March 11, 1911 – Just three years before 1911 a new craze had gripped the United States and Europe. Automobile racing.
In 1908 a race sponsored by the New York Times and a French newspaper created the “world’s most grueling race.” This became known as the New York to Paris Road Race. Thirteen cars were entered but only six ended up racing.
They would travel from Lincoln Square in New York City to San Francisco then to Valdez, Alaska. From there cars were shipped to Japan then drove through the Siberia Tundra in Russia and then finally after 22,00 miles in Paris.
During the trip drivers faced bad weather, muddy roads and something we all face today: bad drivers.
There is one really funny event that happened during the New York to Paris race. Kaiser Wilhelm II of Germany, basically the guy that pushed World War I along put a car in the race. He claimed it was superior to any other car in the field. It was towed out of the mud by the American Thomas Flyer car driven by Schushter.
Did you think any era was immune to bad drivers?
The Donner Pass
From the turn of the 1900s and beginning with the New York to Paris Road Race increasing numbers of people began to travel towards California. Local hotels began seeing an economic opportunity and staged their own races where “gasoline buggies” and bikes would race.
So in the spring of 1911 the Tahoe Tavern in Tahoe City held it’s own race offering a brilliant silver trophy. Mark McLaughlin who writes for the Tahoe Tribune writes extensively about the race and said (link):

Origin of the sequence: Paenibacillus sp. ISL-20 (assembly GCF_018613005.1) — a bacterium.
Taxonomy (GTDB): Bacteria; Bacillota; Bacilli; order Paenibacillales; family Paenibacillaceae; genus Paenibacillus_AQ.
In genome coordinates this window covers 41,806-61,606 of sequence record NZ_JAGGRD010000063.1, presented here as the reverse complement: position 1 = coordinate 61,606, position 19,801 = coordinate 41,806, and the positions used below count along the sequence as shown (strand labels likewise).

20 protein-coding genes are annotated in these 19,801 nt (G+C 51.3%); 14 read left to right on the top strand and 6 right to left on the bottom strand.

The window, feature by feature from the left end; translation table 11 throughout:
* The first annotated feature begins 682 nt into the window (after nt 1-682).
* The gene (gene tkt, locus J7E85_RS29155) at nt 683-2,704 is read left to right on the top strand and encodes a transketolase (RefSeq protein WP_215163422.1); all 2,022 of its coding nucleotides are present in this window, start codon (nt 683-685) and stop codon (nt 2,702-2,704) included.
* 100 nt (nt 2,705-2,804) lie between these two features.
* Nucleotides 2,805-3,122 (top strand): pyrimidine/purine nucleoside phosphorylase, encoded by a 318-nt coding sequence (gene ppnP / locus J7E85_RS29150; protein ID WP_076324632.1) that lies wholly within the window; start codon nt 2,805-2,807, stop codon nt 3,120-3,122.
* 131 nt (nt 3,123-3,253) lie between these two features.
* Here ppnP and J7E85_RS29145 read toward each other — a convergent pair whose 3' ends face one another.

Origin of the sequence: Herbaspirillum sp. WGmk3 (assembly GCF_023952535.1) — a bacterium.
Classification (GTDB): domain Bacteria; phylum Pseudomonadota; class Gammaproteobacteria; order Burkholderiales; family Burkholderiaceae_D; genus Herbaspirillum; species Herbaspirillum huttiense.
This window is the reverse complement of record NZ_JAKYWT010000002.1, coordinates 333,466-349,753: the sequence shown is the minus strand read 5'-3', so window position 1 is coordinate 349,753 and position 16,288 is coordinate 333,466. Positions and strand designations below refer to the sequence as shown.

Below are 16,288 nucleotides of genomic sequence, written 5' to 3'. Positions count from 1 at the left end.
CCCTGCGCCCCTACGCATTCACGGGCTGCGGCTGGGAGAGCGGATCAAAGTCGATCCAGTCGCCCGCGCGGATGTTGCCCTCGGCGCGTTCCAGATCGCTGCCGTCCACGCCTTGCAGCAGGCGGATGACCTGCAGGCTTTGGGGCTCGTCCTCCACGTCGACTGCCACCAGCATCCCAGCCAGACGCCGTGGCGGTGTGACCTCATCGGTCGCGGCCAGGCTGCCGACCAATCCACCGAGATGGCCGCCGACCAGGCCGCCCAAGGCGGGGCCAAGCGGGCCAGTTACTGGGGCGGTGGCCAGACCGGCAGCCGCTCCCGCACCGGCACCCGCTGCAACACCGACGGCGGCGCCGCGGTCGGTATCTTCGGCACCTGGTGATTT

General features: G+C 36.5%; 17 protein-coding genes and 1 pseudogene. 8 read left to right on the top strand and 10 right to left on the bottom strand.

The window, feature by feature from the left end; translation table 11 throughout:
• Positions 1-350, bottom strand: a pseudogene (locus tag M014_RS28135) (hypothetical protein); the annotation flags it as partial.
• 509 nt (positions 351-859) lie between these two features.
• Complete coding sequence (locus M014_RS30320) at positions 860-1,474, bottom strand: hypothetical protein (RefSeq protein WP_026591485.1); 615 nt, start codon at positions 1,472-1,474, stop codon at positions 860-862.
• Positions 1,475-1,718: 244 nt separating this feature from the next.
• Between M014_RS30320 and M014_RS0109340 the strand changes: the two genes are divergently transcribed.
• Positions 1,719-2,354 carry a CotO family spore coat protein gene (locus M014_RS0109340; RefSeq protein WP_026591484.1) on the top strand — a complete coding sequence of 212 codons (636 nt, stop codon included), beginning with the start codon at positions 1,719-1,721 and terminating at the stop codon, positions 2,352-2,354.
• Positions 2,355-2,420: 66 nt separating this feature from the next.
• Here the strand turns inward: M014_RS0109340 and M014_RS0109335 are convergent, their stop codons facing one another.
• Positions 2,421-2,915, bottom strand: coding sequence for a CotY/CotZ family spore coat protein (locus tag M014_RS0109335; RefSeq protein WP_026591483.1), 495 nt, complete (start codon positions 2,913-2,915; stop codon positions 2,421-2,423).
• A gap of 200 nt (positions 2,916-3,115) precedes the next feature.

When businesses realized future tourism dollars were going to arrive by car, not passenger train, they began to pressure the state and county governments to improve mountain roads. Years before the first highway was constructed over Donner Pass, intrepid drivers were fighting their way over this portion of the rugged Sierra, using block and tackle and tying ropes around their tires for traction.
This race would have a lengthy delay. When the March 11th storm hit, it left 40 feet of snow drifts on the ground completely blocking the pass. A winner of the race until June of that year.
Nature can create weather patterns of legendary proportions. Just ask Napolean. Or the residents of New Orleans.
But the racers in 1911 were lucky. What they may have remember is another group of people who tried to get through the pass which at that time had no name. But the story of that family and their companions gave rise to one of the most tragic episodes in the migration of humans from one place to another.
Nearly seventy years before, the Donner Family left their home to journey west in the hopes of finding riches in California. The gold rush was one of America’s first get rich quick schemes and the Donner Party was one of its most tragic victims. In February 1847 with no food, no hope of getting through the massive snow drifts…the Donner Party engaged in cannibalism.
Such was the mystique of this pass. Massive movements of people, historical road races and yes…tourism. Two things remain constant about the pass: motorists and violent snow storms.
I can personally tell you that travelling through the Donner Pass you’re surrounded by beauty. Even in June you can see snow capped mountains, sparkling waters and majestic pine trees. In a place with such amazing beauty you tend to forget that much of the history in the west passed through the Donner Pass.
Here’s a question for you. If you were to go on a winter road race in through the Donner Pass, what gear would you bring?
Here’s an idea: 12V Heated Jacket Liner with Wireless Remote: Link
Donner Pass Race, New York to Paris – Tahoe Daily Tribune
New York To Paris The Hard Way
What the Donner Party Ate In The Final Days